WATCH: GOP senator says 51-vote margin easier to manage for McConnell 

Senior GOP Sen. Richard BurrRichard Mauze BurrMcConnell hopes Senate impeachment trial 'not too lengthy a process' Bipartisan senators urge national security adviser to appoint 5G coordinator GOP divided over impeachment trial strategy MORE (N.C.) tells The Hill that losing one Republican vote in the upper chamber may result in a margin that’s easier for Majority Leader Mitch McConnell (R-Ky.) to manage. 

“I’m not sure that Mitch is presented with anything different than having a 52-vote margin. A 51-vote margin might actually be easier to manage than a 52 vote,” Burr said in an interview when asked if McConnell would be appealing to incoming Democratic Alabama Sen. Doug Jones for a vote on tax reform. 

“Hopefully, we've got tax reform done long before the certification of the Alabama outcome,” Burr added. 

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Jones on Tuesday defeated Republican Roy Moore, who was plagued by accusations of sexual misconduct, to become the first Democrat sent to the Senate from Alabama in a quarter century.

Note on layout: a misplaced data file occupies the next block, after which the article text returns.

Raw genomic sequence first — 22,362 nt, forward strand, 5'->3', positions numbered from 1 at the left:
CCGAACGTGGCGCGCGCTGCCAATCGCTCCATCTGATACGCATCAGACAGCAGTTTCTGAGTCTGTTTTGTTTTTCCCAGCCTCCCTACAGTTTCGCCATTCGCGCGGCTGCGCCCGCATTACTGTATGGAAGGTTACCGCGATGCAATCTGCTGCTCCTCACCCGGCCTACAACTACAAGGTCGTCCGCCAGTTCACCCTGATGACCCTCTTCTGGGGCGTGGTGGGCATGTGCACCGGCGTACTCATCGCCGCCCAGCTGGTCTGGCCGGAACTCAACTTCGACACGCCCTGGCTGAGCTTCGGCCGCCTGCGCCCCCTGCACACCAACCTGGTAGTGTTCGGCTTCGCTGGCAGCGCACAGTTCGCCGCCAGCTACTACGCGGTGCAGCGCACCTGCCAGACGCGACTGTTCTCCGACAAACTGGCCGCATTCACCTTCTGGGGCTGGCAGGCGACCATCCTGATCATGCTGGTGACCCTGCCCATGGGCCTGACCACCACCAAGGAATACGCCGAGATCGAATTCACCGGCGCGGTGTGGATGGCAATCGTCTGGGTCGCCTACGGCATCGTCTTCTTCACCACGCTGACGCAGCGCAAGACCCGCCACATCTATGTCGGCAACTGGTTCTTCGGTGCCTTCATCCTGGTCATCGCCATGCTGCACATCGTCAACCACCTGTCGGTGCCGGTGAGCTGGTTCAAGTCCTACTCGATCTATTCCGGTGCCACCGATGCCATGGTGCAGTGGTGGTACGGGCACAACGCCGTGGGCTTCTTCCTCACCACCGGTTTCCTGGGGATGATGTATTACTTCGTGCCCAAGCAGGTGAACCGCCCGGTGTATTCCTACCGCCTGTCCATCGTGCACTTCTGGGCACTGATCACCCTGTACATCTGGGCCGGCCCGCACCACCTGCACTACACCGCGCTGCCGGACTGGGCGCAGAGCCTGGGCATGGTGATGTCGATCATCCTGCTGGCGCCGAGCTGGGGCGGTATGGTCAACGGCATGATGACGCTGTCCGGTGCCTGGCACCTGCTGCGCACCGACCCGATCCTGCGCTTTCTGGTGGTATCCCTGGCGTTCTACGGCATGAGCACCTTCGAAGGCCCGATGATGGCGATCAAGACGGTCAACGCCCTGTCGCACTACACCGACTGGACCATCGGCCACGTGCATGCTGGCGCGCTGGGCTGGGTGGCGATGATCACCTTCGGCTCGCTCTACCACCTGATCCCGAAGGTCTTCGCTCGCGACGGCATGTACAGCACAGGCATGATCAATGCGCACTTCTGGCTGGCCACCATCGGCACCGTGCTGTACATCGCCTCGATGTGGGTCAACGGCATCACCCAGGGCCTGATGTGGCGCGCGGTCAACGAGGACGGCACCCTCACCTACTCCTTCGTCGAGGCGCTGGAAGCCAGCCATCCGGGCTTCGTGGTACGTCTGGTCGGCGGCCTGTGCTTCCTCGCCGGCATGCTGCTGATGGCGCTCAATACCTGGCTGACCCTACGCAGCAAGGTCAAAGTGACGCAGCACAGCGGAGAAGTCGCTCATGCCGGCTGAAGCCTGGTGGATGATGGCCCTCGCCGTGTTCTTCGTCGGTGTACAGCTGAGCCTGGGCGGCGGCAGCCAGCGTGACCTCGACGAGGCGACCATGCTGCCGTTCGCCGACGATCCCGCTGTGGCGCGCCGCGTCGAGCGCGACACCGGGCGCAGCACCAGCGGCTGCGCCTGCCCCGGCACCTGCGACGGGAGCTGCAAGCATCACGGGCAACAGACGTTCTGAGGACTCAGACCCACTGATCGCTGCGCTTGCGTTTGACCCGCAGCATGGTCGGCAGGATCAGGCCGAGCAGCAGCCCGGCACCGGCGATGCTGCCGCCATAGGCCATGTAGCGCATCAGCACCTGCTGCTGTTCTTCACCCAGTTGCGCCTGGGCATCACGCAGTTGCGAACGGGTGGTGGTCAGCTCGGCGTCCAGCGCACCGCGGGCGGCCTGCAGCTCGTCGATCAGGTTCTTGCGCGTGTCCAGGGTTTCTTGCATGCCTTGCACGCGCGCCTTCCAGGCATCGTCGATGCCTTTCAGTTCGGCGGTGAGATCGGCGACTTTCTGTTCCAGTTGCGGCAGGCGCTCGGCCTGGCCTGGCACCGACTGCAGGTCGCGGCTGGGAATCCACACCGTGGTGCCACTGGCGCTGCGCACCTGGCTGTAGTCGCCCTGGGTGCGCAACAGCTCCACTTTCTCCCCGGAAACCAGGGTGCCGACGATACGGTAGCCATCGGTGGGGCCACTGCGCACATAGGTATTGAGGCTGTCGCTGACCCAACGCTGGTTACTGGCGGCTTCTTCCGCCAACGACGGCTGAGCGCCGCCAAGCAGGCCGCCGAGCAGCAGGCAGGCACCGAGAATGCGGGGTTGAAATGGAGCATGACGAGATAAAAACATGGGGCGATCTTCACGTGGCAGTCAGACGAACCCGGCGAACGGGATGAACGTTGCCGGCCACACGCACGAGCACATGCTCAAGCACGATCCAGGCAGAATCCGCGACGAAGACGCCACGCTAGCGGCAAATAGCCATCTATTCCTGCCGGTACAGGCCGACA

Alabama’s senior GOP senator, Richard ShelbyRichard Craig ShelbyOvernight Defense — Presented by Boeing — Senate eyes sending stopgap spending bill back to House | Sondland delivers bombshell impeachment testimony | Pentagon deputy says he didn't try to block official's testimony Senate eyes forcing House to vote again on stopgap as deadline looms On The Money: House passes monthlong stopgap | Broader spending talks stall | Judge orders Democrats to give notice if they request Trump's NY tax returns | Progressives ramp up attacks on private equity MORE, warns that Jones won’t be persuaded to vote for Republican measures.  

“Oh no, no, no, no, no. He’s a Democrat; he will be voting with the Democrats, he ran as a Democrat,” Shelby responded when asked if Jones would support conservative bills.  

Shelby dismissed the notion that the incoming senator would act as a conservative Democrat similar to the House Democratic “Blue Dog” coalition. 

Shaking his head, Shelby said, “I wouldn’t think so … I’ve known Doug Jones … he’s a staunch Democrat.” 

Burr called the special election in Alabama a “great interim show,” and said 2018 should be a concern to Democrats. 

“In ’18, one-third of the Senate is up and the majority of the senators that are up come from states that Donald Trump won and in some cases won pretty handily. I think Democrats are much more concerned with the outcome of the ‘18 elections then they are the outcome of a special election."

Watch the video above to hear the senators in their own words.